Kristen, left, and Alaina, right, on the first day of their junior year at University of Wisconsin Oshkosh

Kristen and I have had many memories together. Being together the past two years, we have been there for each other during the highs and the lows. We are able to go through school together and spend late nights studying and cramming for exams. Kristen and I love having a good time and being able to spend basically everyday together.

Kristen:

I think my favorite memories of Alaina and I are just staying up late and talking about anything and everything. Alaina is extremely outgoing and talkative so our conversations are endless. She is all around the most bubbly person I know. Like with any college girl, there is usually “boy drama” which Lain and I have been each other’s rock for. We are always up front with each other and try to give our most honest input on certain situations.

I went to Capitol Hill (for Advocacy Day) and all I got was this lousy best friend

#BarrenBesties, Brooke and Kathy, share stories of their friendship in today’s blog post. Thank you Brooke and Kathy!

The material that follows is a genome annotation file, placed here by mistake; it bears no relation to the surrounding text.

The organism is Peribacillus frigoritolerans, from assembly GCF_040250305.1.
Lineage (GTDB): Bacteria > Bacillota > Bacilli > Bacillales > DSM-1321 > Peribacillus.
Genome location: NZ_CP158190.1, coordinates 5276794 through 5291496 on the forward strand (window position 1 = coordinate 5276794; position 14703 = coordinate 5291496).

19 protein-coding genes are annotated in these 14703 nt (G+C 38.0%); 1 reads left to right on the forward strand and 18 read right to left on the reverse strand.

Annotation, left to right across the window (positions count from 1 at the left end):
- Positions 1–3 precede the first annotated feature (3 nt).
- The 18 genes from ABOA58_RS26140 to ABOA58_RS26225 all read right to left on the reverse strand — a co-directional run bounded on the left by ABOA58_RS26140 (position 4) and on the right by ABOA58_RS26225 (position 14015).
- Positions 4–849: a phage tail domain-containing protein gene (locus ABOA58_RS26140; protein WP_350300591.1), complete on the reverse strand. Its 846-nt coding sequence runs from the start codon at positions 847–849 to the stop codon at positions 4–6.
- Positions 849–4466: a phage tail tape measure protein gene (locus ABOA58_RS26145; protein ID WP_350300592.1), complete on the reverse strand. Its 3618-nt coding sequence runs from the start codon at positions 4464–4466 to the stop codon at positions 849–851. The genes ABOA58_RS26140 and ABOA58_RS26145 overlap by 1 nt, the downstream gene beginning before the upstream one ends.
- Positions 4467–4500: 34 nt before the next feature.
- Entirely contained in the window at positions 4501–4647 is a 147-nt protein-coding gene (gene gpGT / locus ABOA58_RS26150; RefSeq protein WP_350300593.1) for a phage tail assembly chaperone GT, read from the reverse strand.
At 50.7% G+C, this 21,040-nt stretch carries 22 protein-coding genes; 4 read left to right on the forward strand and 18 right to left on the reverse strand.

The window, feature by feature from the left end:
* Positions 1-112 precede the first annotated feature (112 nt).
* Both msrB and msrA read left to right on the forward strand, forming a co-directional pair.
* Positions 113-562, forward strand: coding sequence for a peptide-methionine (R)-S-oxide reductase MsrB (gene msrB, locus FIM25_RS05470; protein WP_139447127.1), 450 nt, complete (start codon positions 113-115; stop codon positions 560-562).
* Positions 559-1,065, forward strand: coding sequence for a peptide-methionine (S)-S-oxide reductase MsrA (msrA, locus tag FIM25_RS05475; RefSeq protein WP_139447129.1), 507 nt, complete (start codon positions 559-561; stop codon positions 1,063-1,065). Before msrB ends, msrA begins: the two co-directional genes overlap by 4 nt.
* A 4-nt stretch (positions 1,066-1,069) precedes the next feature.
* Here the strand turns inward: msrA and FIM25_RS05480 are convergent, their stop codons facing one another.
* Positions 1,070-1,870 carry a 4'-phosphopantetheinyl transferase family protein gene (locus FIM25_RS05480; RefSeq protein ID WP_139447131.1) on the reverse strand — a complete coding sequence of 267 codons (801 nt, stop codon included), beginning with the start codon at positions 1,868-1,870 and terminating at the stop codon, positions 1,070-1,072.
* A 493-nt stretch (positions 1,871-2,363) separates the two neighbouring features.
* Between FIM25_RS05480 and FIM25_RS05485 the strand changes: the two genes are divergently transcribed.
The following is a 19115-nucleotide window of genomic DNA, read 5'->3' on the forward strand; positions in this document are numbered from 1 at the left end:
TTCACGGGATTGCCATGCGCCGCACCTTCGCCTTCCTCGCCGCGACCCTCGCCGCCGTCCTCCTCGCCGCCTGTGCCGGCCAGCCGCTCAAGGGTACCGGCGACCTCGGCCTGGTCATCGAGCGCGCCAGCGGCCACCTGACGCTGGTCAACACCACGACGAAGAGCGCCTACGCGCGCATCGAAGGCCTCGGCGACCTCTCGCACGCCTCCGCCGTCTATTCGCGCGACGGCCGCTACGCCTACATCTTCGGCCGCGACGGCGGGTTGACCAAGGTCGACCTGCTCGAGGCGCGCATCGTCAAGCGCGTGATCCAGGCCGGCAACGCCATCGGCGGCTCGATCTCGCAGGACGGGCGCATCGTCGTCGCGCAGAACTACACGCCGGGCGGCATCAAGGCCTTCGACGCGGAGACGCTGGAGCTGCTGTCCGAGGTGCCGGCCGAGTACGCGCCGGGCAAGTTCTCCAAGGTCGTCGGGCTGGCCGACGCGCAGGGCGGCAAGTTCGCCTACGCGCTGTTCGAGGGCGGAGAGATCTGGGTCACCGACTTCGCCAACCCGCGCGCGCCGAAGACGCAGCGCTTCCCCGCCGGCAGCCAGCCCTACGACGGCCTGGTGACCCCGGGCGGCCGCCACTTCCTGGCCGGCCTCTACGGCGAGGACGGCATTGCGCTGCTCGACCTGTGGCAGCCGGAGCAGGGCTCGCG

Kathy, left, and Brooke, right

B: Kathy and I met on the message boards of thebump.com. We really started chatting when she was undergoing radiation therapy for her thyroid cancer. We have similar diagnoses in our marriages (minus her cancer), so we bonded really easily. She’s also freaking hilarious.

K: One of my first memories of my friendship with Brooke was flipping through a catalog (like the old school paper kind) and seeing this print of a quote- it was colorful and bright and immediately made me think of her. “In the midst of winter, I found, within me, an invincible summer.”- Albert Camus. I ordered it and awkwardly packaged it up and shipped it off to Arizona because she neeeeeeded it. I remember my husband saying you’re sending this to someone you met on the internet?? Yes. Yes I am.